Robert Wyatt is that rare musician who has been making individualistic, quirky soulful music for years that has managed to resonate across a broad spectrum of listener, and engage some population of more youthful listeners with each successive generation. This is a good formula for making art live. Wyatt’s songs have been covered by artists such as Elvis Costello (Shipbuilding), and he can count Brian Eno, Bjork, and Fred Frith amongst his collaborators over the years. For me, Wyatt’s music has always hovered in the same beautiful universe inhabited by Scott Walker’s muse. Always singular, by times poignant, wistful, infused with wonder, and delivered with the direct nature and good humor of a man who probably sleeps quite well at night.
Wyatt has long collaborated with his wife Afreda (Alfie) Benge, a noted artist, lyricist and poet, who has penned the words to many of Wyatt’s tunes over the years. Our mutual friend Rob Ayling, noted photographer and Voiceprint records owner (the wonderful patron of a label that releases my work…. buy all thier stuff!) put us in touch for the interview. I was glad to have this discussion, if even only over e-mail, with one of the great singular talents of this or any age.
PH Robert, you have become known as an artist’s artist, in that there are many prominent artists in mainstream pop culture that like to state you as an influence, and who view your work as seminal and essential to their own development. What do you think about that?
RW Percy, my record collection is more like a dusty museum than a 21st century update. I’m embarrassed to say, I know little about what younger musicians are up to. But of course it’s reassuring to hear that some of them have heard what I’ve been trying to do…..and I’m especially grateful to those who’ve used my material. Most recently the Orchestre National De France, Mop Meu Machiine (also French) and the heavenly Unthank Sisters, not to mention Annie Whitehead’s band featuring Julie Tippetts and Jennifer Maidman, Karen Mantler with John Greaves ( that last project not yet available on record), and several other kind hearted people.
PH I’ve been listening to your recording Comicopera, and with each listen, come away with another layer of emotional connection. The story telling is rich, filmic, poignant, lyrical, and comical at times. Can you tell me a little bit about the creative process concerning the writing and recording of this album?
RW Comicopera has several geneses. From scraps of paper with momentary thoughts onto recorded equivalents, scattered around my room- sometimes for years! The coherence comes in the editing. More than with previous records, I assumed that the pieces would take on a life of their own, without my interfering with a plan. The eventual sequence to become apparent in the studio (mostly in the last few years with the engineer I met at Phil Manzanera’s studio, Jamie Johnson). And, perhaps from enjoying so many very old records, this time I really asked a lot of the musicians, I wanted to make a record of total music, not just “vocal with instrumental accompaniment”, although the final order was guided by the lyrics, by what is being said. For a long time I’ve felt right making records with two ‘sides’ like records used to be. But for Comicopera, I found myself turning to the idea of music in three parts, like posh symphonies. But not very, eh?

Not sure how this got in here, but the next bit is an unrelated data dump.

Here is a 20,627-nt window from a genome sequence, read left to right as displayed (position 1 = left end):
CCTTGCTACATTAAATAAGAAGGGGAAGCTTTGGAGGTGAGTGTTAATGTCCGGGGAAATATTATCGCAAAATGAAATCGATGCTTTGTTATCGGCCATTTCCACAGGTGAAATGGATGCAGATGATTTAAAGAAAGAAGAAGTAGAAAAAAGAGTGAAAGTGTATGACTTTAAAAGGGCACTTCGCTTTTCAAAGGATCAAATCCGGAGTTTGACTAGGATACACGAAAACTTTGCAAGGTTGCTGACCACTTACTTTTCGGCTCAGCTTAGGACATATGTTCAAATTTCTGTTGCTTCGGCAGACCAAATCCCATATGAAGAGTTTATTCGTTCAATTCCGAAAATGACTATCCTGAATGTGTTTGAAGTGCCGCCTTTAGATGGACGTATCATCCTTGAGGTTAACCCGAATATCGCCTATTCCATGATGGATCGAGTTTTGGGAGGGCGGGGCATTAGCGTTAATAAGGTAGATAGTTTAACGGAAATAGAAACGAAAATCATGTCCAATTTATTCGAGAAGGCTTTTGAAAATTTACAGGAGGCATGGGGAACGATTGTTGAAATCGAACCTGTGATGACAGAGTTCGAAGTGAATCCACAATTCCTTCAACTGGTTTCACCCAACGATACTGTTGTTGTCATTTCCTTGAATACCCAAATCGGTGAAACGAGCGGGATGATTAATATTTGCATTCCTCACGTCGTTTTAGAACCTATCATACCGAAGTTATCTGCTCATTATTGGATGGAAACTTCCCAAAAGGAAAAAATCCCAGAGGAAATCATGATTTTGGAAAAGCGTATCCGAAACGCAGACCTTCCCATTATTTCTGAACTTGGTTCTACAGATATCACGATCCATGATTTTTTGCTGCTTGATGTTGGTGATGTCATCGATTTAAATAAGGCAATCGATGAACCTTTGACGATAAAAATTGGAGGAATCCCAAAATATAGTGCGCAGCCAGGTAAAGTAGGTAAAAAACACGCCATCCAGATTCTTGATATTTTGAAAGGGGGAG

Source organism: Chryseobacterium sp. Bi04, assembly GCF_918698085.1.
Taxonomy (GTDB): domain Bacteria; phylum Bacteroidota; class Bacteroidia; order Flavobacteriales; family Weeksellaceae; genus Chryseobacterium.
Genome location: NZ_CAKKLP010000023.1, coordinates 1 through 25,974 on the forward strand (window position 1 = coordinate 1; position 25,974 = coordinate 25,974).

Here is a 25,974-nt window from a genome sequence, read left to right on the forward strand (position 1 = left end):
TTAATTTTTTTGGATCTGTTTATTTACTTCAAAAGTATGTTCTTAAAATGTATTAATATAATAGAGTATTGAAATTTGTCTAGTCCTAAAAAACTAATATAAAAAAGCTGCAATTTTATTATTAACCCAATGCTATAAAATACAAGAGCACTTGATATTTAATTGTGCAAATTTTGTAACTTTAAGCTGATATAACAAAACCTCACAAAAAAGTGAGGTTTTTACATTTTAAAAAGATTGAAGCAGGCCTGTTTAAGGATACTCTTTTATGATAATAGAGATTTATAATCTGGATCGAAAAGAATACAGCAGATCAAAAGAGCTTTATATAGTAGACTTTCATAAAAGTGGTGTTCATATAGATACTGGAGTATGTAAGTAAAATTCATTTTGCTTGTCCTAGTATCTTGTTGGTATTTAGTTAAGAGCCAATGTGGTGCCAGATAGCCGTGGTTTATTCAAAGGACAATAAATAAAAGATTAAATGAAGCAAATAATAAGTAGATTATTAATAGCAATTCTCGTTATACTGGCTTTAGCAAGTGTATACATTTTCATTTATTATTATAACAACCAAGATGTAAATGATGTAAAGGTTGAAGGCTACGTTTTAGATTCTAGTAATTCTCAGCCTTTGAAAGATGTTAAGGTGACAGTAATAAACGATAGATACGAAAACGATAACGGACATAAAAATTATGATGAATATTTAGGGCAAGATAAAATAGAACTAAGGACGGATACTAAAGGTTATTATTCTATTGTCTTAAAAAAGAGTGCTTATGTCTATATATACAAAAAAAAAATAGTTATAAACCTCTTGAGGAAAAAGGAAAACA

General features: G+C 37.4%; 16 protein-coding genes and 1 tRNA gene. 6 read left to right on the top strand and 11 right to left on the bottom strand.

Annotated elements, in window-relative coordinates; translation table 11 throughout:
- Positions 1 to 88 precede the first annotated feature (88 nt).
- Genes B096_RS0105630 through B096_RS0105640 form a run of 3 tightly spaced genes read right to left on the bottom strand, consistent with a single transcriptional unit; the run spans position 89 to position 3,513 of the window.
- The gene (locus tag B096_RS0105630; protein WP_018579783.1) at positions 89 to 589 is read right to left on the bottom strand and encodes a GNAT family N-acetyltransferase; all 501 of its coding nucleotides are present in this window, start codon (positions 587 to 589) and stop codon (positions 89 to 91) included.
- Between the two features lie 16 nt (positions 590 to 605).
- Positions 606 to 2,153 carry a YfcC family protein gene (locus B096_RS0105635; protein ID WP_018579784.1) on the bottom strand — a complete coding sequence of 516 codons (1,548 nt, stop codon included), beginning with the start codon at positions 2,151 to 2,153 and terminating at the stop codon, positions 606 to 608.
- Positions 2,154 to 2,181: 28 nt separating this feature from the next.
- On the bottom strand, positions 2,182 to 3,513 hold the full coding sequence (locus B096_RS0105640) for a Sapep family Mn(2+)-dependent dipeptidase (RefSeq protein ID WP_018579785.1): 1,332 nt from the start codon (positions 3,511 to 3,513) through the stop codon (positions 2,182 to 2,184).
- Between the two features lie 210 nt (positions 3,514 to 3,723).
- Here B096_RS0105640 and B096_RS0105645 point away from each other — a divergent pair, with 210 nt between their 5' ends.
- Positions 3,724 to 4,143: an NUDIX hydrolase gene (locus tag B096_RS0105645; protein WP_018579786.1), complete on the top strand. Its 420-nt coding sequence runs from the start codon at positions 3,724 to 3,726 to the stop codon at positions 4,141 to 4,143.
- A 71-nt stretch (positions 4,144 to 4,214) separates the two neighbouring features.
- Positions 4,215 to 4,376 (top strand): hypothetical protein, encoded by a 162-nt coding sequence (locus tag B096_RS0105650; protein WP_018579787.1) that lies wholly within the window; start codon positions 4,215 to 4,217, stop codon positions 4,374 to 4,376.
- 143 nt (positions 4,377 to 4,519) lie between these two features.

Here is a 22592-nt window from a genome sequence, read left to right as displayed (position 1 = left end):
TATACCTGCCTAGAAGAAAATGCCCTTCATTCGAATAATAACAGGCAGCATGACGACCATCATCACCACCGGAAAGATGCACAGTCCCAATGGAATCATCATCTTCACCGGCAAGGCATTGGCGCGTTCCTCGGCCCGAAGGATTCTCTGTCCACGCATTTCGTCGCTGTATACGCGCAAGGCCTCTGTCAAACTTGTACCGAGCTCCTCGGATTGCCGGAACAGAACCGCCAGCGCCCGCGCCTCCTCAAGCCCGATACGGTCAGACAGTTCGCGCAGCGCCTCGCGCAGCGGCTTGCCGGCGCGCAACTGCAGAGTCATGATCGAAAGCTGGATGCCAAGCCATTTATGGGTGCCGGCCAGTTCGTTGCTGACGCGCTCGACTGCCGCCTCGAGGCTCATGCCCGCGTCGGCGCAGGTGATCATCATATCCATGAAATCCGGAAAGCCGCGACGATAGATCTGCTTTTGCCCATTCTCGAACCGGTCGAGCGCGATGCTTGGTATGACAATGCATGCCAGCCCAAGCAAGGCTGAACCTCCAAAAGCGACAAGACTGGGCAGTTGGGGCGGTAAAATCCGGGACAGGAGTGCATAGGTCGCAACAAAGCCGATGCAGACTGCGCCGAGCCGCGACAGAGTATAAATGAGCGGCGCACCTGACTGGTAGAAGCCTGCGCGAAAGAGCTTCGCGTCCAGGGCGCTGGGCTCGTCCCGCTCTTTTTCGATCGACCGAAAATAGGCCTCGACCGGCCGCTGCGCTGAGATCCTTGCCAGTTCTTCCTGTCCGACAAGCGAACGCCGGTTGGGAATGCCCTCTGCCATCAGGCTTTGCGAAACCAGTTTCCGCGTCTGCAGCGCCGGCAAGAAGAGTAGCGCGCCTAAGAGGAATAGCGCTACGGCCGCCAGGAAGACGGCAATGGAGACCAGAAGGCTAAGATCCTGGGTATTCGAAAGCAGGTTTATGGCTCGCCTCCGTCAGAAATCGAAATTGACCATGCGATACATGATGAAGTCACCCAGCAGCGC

PH It seems to me that it is often a perfect storm of circumstances that creates an audience for “difficult” artists. Pop culture is a fickle mistress, who is difficult to serve. How do you see the “canon” of your work fitting into the overall universe of all things “pop”?
RW Pop(ular) music is to me a great resource, and even One Hit Wonders can make at least one terrific record-But I’m not in the market competing for mass attention; I just have to shift enough records to earn a living. So a more apt comparison would be with a little local cafe, or baker’s shop. (i.e. not the kind of retail outlet that depends on media saturation.) So when I was told that the most powerful disc-jockeys might not like Fred Frith’s solo on I’m a believer my automatic reaction was, “who gives a fuck?”)
PH Your particular musical gift always brings to mind our friend Fred Frith. Fred has a unique way of bending the strange around to the poignant when you least expect it. He does it through a sort of frenetic worrying torrent of sounds that break out at once into lyrical atmospherics and whimsy. You come to the poignant through seemingly indirect, observant, lyrical revelations. How do you conceive of a lyric like: “Cuckoo Madame with your teddy bear eye, yellow fingers clinging to the chain link fence. Bombers above you. Bombers behind you.” (“Cuckoo Madame, from the album Cuckooland). I’m not sure what it means, but it makes me want to cry….